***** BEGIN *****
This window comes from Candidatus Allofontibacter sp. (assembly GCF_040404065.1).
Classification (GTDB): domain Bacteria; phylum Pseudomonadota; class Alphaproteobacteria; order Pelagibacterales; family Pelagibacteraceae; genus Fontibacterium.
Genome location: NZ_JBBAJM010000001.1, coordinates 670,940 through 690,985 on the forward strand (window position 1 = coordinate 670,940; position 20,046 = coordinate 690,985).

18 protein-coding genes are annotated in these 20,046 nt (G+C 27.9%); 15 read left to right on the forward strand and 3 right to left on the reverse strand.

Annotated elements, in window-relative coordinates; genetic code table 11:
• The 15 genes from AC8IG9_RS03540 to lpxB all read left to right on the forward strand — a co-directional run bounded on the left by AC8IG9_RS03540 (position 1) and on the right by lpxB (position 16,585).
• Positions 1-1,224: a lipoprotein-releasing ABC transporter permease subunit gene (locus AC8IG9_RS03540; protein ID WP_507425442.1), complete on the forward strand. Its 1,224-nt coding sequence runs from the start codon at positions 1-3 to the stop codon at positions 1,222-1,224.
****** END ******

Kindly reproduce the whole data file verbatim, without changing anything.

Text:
This window comes from Candidatus Allofontibacter sp. (assembly GCF_040404065.1).
Classification (GTDB): domain Bacteria; phylum Pseudomonadota; class Alphaproteobacteria; order Pelagibacterales; family Pelagibacteraceae; genus Fontibacterium.
Genome location: NZ_JBBAJM010000001.1, coordinates 670,940 through 690,985 on the forward strand (window position 1 = coordinate 670,940; position 20,046 = coordinate 690,985).

18 protein-coding genes are annotated in these 20,046 nt (G+C 27.9%); 15 read left to right on the forward strand and 3 right to left on the reverse strand.

Annotated elements, in window-relative coordinates; genetic code table 11:
• The 15 genes from AC8IG9_RS03540 to lpxB all read left to right on the forward strand — a co-directional run bounded on the left by AC8IG9_RS03540 (position 1) and on the right by lpxB (position 16,585).
• Positions 1-1,224: a lipoprotein-releasing ABC transporter permease subunit gene (locus AC8IG9_RS03540; protein ID WP_507425442.1), complete on the forward strand. Its 1,224-nt coding sequence runs from the start codon at positions 1-3 to the stop codon at positions 1,222-1,224.